Trump’s Plan to Keep Central Americans in Mexico is Holding Up

Andrew Anglin
Daily Stormer
March 1, 2020

Well, here’s finally a Trump policy that actually went through and worked.

That’s good.


A U.S. appeals court on Friday temporarily put on hold a decision to block one of President Donald Trump’s signature immigration policies that reined in a surge of migrants on the southern border, forcing tens of thousands to wait in Mexico.

A three-judge panel of the 9th U.S. Circuit Court of Appeals granted a Trump administration request to pause its ruling from earlier on Friday, to allow the government to ask the Supreme Court to take up the issue.

If it took effect, the ruling would be a blow for Trump, who has declared the policy a success in reducing the flow of hundreds of thousands of people from Central America into the United States as he campaigns for a second term in office.

The panel found the plaintiffs were likely to succeed in their argument that the program, called the Migrant Protection Protocols (MPP), violated U.S. immigration law and international obligations on the treatment of asylum seekers.

About 60,000 people have been sent back to Mexico to await the outcome of their cases in often dangerous border towns where they are vulnerable to kidnapping, rape, robbery and other crimes while living in sometimes unsanitary conditions.

Responding to the ruling, the Trump administration said at least 25,000 migrants sent back through the program remained in Mexico and that halting it “could prompt a rush on the southern border” by migrants trying to enter the United States.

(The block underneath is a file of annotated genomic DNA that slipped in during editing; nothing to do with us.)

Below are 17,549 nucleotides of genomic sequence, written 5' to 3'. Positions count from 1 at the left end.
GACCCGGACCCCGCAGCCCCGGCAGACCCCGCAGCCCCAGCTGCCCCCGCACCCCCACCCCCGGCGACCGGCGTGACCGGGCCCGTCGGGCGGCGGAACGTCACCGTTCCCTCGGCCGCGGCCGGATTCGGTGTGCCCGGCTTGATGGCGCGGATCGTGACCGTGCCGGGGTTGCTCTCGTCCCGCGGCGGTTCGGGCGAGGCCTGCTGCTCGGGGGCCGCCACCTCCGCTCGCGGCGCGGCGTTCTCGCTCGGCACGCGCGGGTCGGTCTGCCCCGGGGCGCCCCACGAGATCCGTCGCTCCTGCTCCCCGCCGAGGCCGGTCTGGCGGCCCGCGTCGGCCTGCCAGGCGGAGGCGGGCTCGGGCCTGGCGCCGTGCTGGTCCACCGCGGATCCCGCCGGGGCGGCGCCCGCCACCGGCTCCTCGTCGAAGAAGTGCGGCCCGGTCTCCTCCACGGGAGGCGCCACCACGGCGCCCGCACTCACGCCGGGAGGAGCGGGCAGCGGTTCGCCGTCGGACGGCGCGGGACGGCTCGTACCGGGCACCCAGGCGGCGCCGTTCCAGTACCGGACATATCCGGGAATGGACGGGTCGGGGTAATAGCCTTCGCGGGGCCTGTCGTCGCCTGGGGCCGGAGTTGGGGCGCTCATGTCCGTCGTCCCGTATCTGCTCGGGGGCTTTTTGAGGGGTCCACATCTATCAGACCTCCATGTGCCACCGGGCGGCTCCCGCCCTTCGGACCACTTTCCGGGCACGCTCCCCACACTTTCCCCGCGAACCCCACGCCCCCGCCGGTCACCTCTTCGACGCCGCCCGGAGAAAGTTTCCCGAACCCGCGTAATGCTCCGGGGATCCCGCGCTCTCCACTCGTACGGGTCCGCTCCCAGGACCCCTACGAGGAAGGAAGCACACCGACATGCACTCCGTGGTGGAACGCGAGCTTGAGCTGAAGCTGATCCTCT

The administration urged the appeals court to pause its decision or risk “immediate chaos on the border” that could cause “irreparable harm to the government, migrants, and the United States public.”

Immigration attorneys rushed to ports of entry on the border after Friday’s ruling to ensure Customs and Border Protection officers were aware the program had been blocked, said Taylor Levy, an immigration attorney based in El Paso.

In El Paso immigration court, Judge Nathan Herbert adjourned proceedings for the day, saying he was not sure how the ruling would affect individual cases.

Asylum officers, who screen migrants placed in the MPP program for fear of persecution in Mexico, were told to immediately stop working on such cases, according to an internal email seen by Reuters.

The White House criticized the initial ruling against the program as “another reckless nationwide injunction threatening our constitutional structure.”

Trump, who has made cracking down on immigration a central theme of his more than three years in the White House, has sought, through a series of new policies and rule changes, to reduce asylum claims, filed mostly by Central Americans arriving at the U.S.-Mexico border.

The policies on curbing asylum applications have cut the number of illegal crossings reported by border agents, and have been more successful than Trump’s efforts to build a physical barrier on the southern border.

Arrests of family units on the U.S.-Mexico border from October to January fell to 32,480, a drop of nearly 70 percent from a year earlier.

So, at least he’s done something.

We’re back to a situation similar to the one we were experiencing under Barack Obama.

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